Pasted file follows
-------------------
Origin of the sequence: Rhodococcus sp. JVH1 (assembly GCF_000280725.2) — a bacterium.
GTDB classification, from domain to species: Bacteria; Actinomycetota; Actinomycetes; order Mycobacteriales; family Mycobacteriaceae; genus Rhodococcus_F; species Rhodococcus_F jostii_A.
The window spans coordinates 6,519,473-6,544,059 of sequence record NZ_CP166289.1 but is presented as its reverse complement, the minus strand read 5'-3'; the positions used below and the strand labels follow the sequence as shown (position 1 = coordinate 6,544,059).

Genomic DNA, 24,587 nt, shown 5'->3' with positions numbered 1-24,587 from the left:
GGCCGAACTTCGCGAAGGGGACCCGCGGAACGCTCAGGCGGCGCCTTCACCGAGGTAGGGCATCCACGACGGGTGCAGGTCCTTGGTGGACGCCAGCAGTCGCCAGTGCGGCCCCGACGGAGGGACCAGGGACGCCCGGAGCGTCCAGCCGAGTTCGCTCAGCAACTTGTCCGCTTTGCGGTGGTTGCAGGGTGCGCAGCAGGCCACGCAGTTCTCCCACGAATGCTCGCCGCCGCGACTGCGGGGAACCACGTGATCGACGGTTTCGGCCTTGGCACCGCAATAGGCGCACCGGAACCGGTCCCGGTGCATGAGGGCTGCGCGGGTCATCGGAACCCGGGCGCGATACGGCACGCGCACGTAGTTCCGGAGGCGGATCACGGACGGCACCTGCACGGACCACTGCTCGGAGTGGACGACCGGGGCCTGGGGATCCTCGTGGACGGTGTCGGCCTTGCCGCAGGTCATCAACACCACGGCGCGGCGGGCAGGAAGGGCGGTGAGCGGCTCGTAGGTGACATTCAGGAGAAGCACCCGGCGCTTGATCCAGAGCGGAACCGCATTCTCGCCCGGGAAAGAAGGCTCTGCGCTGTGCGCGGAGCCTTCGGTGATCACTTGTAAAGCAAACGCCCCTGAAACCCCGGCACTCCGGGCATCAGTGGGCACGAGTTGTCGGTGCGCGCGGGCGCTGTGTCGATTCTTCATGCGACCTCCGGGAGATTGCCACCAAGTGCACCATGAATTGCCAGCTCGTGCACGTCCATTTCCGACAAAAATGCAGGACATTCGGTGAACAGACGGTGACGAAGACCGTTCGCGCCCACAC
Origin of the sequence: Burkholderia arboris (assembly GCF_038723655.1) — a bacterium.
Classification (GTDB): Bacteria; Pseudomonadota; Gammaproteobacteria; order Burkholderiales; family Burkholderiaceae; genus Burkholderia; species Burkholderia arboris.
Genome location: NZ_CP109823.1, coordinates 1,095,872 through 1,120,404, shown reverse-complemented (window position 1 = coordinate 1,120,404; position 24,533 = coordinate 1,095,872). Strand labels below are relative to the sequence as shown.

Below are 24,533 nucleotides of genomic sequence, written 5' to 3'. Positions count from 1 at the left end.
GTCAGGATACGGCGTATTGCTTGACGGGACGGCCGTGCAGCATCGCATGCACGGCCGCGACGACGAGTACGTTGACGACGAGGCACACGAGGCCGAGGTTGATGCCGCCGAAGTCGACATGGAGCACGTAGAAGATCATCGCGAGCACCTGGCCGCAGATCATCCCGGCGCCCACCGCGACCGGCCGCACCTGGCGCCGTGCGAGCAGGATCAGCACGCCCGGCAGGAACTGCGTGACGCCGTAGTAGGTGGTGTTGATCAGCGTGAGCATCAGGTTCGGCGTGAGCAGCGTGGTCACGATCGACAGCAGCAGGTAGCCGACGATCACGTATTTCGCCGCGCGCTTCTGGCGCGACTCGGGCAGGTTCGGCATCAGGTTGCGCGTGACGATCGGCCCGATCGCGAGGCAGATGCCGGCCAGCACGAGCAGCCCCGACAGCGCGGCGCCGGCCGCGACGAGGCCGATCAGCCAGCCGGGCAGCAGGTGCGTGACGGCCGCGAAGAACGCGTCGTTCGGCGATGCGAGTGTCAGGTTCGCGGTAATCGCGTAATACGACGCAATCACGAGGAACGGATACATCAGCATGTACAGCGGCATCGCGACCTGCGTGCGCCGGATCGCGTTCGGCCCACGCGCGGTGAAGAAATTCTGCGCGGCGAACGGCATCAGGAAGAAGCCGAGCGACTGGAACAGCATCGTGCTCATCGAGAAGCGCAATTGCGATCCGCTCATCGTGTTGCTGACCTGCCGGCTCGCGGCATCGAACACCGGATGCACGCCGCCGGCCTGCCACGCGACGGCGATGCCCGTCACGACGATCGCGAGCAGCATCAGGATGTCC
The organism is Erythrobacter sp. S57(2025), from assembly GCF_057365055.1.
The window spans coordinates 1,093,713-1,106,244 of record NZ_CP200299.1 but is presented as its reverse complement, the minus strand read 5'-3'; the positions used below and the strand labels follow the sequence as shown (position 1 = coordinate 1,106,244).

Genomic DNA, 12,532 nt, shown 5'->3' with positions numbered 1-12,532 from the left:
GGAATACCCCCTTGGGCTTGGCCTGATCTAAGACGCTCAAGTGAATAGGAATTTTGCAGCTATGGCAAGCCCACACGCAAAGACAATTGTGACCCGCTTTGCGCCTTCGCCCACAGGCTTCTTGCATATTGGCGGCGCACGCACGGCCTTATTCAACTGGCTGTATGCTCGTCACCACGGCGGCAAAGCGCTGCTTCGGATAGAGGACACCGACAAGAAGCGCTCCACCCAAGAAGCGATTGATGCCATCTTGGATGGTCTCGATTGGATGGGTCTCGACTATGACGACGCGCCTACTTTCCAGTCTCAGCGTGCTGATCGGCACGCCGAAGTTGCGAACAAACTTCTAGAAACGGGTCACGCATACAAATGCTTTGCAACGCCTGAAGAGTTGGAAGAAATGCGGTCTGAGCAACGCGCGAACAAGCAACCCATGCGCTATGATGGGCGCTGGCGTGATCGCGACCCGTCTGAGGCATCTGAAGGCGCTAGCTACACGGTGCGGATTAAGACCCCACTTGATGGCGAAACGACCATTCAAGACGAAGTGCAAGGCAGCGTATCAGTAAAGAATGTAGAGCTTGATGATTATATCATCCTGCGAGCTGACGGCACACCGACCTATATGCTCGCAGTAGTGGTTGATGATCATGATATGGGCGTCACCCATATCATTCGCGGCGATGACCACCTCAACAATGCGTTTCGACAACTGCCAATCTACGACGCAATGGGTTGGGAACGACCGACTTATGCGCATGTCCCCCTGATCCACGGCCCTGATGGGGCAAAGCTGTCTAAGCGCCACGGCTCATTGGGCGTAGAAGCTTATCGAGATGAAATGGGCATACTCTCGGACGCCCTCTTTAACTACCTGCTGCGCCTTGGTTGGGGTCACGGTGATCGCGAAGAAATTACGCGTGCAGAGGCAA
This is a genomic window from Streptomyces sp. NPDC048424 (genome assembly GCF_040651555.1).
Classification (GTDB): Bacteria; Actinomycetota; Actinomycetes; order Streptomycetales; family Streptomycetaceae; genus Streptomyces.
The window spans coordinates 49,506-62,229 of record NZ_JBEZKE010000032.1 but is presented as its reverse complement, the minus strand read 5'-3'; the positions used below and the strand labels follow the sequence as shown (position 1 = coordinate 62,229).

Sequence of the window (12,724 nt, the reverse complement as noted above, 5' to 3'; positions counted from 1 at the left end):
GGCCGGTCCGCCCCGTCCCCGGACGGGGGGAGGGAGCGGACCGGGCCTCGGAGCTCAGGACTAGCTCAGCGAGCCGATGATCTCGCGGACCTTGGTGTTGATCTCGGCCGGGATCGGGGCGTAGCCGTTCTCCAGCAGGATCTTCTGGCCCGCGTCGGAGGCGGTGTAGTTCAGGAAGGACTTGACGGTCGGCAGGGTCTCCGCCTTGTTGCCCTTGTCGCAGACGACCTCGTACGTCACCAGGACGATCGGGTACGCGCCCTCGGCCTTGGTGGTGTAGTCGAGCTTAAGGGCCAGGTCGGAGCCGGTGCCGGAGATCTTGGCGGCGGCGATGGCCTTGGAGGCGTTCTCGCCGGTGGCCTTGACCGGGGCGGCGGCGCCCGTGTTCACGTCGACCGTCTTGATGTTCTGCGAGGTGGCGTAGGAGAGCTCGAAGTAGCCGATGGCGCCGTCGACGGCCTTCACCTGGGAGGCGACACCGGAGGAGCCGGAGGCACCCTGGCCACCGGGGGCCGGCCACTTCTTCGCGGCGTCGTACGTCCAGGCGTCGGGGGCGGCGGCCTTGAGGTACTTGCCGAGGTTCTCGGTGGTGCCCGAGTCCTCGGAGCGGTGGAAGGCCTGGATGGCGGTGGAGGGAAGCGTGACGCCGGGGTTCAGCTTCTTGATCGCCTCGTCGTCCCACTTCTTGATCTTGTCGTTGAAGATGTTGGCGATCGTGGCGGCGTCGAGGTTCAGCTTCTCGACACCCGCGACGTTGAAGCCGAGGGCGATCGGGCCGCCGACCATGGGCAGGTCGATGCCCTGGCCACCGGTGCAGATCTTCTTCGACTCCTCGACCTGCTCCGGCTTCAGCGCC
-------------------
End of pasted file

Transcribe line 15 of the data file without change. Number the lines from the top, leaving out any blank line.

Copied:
This is a genomic window from Streptomyces sp. NPDC048424 (genome assembly GCF_040651555.1).